By Roni Aloni-Saddovnik. December 2010.
Roni Aloni-Sadovnik is a survivor of child sexual assault.
She endured this abuse from ages 3-12, and then suffered further emotional abuse from her attacker after daring to tell her mother, who told her she was “inventing stories”.
In 1998, Roni was elected as a member of Jerusalem’s municipal council, and for 5 years was the head of the non-affiliated faction, Ohavie Yerushalaim (those who love Jerusalem), which acts mainly on behalf of all the city’s children and youth.
In 2003, she was the first woman in history to run for the mayor of Jerusalem.
Today, Roni leads the Task Force Agents on Human Trafficking in Israel, and dedicates herself to promoting children's and women's social issues.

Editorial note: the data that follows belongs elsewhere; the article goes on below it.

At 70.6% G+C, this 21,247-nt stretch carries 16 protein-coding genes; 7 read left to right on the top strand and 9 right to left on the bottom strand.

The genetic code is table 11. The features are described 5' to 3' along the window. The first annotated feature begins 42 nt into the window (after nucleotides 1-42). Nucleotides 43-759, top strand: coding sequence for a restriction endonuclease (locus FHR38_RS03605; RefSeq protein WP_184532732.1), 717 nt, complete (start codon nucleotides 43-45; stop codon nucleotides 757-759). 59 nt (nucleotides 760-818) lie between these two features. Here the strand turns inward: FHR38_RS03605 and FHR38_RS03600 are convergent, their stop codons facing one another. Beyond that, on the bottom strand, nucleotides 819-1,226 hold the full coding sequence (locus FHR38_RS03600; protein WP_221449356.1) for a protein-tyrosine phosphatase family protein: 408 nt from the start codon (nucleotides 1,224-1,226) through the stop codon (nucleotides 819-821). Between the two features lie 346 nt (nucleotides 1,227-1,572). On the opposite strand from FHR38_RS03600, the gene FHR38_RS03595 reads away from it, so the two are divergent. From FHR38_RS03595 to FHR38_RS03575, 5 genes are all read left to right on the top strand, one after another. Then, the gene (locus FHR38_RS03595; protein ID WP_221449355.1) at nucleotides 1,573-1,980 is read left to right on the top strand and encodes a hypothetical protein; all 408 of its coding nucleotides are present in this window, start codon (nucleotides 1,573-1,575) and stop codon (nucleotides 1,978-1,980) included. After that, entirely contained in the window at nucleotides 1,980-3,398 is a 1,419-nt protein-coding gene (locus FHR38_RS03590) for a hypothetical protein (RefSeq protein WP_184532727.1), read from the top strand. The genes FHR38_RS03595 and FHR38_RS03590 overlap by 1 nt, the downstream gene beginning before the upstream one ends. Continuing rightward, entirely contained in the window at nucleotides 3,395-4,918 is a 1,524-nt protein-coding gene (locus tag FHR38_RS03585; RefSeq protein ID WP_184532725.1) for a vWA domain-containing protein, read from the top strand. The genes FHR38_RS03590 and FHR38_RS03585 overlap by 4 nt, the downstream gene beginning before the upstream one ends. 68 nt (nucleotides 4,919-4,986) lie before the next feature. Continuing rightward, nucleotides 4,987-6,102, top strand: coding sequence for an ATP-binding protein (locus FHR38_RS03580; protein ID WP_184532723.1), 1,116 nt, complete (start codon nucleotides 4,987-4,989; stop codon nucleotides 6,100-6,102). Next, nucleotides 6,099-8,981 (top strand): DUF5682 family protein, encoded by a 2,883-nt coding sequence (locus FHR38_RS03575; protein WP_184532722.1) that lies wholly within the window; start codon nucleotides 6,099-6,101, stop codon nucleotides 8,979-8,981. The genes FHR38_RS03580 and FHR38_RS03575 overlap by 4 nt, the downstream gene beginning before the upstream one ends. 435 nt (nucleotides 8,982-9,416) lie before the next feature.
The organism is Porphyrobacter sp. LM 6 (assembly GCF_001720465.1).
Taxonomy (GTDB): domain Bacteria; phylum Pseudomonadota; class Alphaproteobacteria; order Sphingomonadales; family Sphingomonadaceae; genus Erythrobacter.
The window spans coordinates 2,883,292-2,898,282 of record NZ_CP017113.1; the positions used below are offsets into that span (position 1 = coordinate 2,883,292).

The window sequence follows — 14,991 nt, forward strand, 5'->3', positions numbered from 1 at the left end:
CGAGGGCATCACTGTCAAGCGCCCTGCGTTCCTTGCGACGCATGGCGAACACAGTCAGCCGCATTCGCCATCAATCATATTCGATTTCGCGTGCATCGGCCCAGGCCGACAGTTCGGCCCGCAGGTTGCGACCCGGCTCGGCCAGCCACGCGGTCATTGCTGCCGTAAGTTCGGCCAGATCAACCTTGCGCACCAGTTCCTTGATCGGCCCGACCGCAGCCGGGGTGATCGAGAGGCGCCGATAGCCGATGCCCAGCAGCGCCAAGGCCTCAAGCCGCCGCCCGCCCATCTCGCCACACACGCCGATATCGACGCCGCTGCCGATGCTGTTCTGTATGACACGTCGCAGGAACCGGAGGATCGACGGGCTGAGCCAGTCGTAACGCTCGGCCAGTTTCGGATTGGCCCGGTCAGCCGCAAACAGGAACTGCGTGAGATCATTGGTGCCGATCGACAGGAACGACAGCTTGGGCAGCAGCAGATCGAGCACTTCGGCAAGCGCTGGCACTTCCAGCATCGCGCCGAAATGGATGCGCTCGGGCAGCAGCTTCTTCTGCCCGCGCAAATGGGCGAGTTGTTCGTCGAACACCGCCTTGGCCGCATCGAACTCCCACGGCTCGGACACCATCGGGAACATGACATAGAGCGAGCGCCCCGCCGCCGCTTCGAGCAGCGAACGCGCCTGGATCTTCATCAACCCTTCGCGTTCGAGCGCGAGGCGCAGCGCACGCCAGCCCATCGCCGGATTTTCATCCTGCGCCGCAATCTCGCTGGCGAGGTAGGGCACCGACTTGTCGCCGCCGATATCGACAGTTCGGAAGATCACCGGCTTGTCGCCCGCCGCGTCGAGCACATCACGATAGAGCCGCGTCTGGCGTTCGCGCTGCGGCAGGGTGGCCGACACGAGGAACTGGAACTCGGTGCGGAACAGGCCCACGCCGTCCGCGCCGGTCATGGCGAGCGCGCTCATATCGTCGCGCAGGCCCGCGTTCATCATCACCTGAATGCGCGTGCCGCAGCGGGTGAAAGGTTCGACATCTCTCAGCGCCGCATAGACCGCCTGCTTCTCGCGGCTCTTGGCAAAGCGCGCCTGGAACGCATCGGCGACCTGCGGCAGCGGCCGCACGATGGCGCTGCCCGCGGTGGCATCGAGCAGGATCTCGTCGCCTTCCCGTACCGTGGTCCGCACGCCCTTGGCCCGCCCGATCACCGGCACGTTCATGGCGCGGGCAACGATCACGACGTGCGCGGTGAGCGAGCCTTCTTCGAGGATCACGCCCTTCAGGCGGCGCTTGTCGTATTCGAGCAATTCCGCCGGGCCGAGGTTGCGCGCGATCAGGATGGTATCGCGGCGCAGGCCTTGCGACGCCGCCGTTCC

By Roni Aloni-Sadovnik. Translated by Irit Hakim:
LIFE AFTER DEATH
The first manifesto of childhood sexual assault victims
To all young victims of child sexual assault everywhere.
Wake-up from your death, my beloved. You're not alone any more. Shake the dirt clouds out of your clothes and get out from under your grave. Here, take the proffered hand.
WE CAN SEE YOU THROUGH THE SILENCE
No! You do not need to tell us how you got there; we can see you through the silence.
Like you, we had been murdered, too. Countless times we had been on the edge of the cliff, looking longingly into the promised, peaceful· below.
And you, who gingerly stands today, transparent and silent at the foot of the ladder, again considering whether to let go and to drop down -- or daring to climb back from the abyss of hell on earth, to you are our words: we wanted to tell you from our perspective, what one can see from here.
With a stunning view from the top of the ladder, the sky is clear, the air is pure, the quiet hugs, and the permission (to choose) is given.